The Social, Professional, and Legal Framework for the Problem of Pain Management in Emergency Medicine
21 Pages Posted: 13 Oct 2010
Date Written: 2005
Although supported by both ethical and pragmatic imperatives, pain treatment faces significant barriers, particularly in the setting of emergency medicine. This article argues that pain management is integral to good patient care and specifically, good emergency care. In order to achieve effective emergency pain management, it is crucial to understand the "root causes" of pain neglect in emergency medicine - i.e. to understand why emergency physicians behave as they do in pain treatment.
This article begins by addressing the neglect of pain in emergency medicine and the dearth of empirical research regarding the causes of this neglect. After considering barriers to effective pain management that pervade many areas of medical practice, it considers distinctive reasons for undertreatement of pain in emergency departments. These include subordination of pain relief to diagnosis in the ED; the inadequacy of pain assessment techniques; and the stressful ED environment in which unfamiliarity, detachment, and alienation function highly in the doctor-patient relationship.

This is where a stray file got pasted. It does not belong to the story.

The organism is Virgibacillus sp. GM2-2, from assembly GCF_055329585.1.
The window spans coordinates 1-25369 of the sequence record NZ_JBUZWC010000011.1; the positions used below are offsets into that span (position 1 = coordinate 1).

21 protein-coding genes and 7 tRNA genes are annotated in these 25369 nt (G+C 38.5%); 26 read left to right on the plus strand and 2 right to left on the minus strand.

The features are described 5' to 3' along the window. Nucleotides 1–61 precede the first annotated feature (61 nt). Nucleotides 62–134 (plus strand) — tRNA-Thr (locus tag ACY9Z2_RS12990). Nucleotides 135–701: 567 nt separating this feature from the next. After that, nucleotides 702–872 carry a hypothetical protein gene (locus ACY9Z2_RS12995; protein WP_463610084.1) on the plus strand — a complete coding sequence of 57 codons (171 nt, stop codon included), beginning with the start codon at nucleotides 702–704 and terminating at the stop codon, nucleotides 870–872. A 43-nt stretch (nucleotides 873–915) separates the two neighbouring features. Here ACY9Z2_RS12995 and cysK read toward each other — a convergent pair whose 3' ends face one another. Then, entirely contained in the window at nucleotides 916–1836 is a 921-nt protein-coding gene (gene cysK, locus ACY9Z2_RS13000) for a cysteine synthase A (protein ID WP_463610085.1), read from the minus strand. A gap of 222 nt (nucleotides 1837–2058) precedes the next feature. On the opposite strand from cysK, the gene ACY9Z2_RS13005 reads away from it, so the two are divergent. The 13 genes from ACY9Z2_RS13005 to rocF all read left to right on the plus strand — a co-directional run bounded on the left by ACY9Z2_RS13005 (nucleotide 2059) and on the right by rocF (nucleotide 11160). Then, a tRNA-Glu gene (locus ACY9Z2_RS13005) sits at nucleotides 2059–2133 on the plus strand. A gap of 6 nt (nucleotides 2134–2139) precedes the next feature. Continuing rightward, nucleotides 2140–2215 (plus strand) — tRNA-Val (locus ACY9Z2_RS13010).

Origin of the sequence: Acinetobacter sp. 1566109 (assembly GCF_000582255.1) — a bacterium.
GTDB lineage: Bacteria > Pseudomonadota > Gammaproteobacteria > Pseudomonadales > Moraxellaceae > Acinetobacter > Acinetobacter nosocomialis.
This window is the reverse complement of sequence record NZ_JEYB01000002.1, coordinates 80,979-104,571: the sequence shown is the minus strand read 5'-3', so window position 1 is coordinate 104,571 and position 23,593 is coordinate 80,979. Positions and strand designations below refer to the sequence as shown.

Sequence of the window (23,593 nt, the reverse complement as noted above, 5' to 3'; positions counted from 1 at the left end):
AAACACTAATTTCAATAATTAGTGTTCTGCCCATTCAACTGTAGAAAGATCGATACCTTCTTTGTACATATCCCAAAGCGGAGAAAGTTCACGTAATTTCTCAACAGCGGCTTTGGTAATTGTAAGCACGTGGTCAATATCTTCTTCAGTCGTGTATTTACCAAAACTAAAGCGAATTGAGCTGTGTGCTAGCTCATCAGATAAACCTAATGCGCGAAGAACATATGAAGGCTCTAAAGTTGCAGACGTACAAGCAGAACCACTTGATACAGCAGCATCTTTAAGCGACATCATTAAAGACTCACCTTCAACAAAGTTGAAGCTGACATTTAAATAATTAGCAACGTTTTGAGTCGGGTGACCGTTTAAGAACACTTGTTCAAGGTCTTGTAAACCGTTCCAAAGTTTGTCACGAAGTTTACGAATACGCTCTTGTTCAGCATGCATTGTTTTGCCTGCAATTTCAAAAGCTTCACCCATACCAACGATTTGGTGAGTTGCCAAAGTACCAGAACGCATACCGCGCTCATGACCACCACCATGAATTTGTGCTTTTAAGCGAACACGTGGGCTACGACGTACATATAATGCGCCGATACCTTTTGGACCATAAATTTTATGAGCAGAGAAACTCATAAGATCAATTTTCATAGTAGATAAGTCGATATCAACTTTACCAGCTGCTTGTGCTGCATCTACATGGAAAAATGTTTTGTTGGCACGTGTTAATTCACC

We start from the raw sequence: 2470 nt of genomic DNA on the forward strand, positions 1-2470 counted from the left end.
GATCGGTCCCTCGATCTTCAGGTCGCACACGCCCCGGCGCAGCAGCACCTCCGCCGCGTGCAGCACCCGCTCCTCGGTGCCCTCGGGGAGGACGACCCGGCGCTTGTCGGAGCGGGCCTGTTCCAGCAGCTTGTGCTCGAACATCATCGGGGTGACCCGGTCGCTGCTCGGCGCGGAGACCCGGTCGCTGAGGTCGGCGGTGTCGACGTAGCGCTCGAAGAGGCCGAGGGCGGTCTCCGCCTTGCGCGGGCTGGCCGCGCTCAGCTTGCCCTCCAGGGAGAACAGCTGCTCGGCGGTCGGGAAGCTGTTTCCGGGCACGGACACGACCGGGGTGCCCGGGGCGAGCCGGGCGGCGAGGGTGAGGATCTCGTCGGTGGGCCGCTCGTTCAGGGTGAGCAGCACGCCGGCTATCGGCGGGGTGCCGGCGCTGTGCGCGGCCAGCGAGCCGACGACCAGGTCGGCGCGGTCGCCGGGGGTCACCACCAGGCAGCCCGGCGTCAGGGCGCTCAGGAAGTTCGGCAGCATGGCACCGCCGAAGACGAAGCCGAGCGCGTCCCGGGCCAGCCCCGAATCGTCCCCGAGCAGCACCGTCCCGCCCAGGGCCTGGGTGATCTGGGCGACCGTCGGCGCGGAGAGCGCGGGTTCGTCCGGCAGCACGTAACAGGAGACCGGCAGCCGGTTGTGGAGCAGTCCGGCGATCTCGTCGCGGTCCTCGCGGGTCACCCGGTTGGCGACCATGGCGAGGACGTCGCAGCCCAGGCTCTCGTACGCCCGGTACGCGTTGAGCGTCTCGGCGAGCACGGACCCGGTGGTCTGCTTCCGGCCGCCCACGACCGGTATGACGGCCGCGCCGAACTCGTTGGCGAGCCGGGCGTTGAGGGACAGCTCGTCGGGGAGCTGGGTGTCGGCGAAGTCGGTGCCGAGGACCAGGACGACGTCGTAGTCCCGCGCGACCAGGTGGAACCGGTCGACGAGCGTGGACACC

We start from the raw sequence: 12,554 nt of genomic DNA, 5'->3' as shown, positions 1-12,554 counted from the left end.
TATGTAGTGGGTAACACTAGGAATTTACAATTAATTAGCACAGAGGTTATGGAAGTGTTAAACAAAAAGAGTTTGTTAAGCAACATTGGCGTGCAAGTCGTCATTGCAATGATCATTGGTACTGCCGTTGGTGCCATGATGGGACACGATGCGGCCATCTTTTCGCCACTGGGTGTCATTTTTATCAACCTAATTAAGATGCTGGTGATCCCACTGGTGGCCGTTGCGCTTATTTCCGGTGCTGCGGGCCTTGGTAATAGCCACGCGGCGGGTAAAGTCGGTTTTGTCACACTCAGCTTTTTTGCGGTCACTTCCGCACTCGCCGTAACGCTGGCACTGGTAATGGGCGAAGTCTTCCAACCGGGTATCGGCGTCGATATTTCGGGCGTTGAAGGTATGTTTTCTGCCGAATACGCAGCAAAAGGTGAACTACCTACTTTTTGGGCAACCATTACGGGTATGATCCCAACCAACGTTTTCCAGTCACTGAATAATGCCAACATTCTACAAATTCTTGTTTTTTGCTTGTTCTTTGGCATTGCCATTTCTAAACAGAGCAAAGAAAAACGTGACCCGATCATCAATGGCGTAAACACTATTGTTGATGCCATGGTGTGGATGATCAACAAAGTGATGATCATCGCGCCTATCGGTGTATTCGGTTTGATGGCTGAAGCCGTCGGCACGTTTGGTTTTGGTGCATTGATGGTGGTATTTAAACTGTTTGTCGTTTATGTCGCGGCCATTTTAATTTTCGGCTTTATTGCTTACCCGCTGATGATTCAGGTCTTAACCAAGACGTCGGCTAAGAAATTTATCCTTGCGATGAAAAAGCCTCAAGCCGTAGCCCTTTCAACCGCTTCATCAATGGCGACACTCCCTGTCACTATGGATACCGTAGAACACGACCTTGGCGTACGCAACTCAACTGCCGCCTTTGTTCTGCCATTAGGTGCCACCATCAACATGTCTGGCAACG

The article then considers legal barriers to effective ED pain management. Fear of malpractice litigation regarding the use of pain medications can translate into undertreatment of pain, but this article points out that such undertreatment - including discontinuity of care at discharge and the neglect of palliative care for the terminally ill - can actually subject physicians to greater legal risk. Informed consent is another factor that affects ED pain management; the inability to obtain informed consent, the concern that opioids will disable patients from consenting to further treatment, and the worry that pain treatment will affect patient behavior post-discharge all factor into ED pain treatment decisions. Finally, limitations inherent in the policies of the ED affect pain treatment when certain emergency clinicians are restricted from treating patients.
The article concludes by considering the federal Emergency Medical Treatment and Labor Act and the relationship between federal and state regulation of prescribing practices. It argues that the EMTALA should incorporate a clear duty to provide emergency pain management as an essential part of its stabilization requirement. Finally, the article addresses "balance" as an important regulatory and clinical goal when dealing with competing issues of diverting misuse of controlled substances and prompting effective relief of pain.
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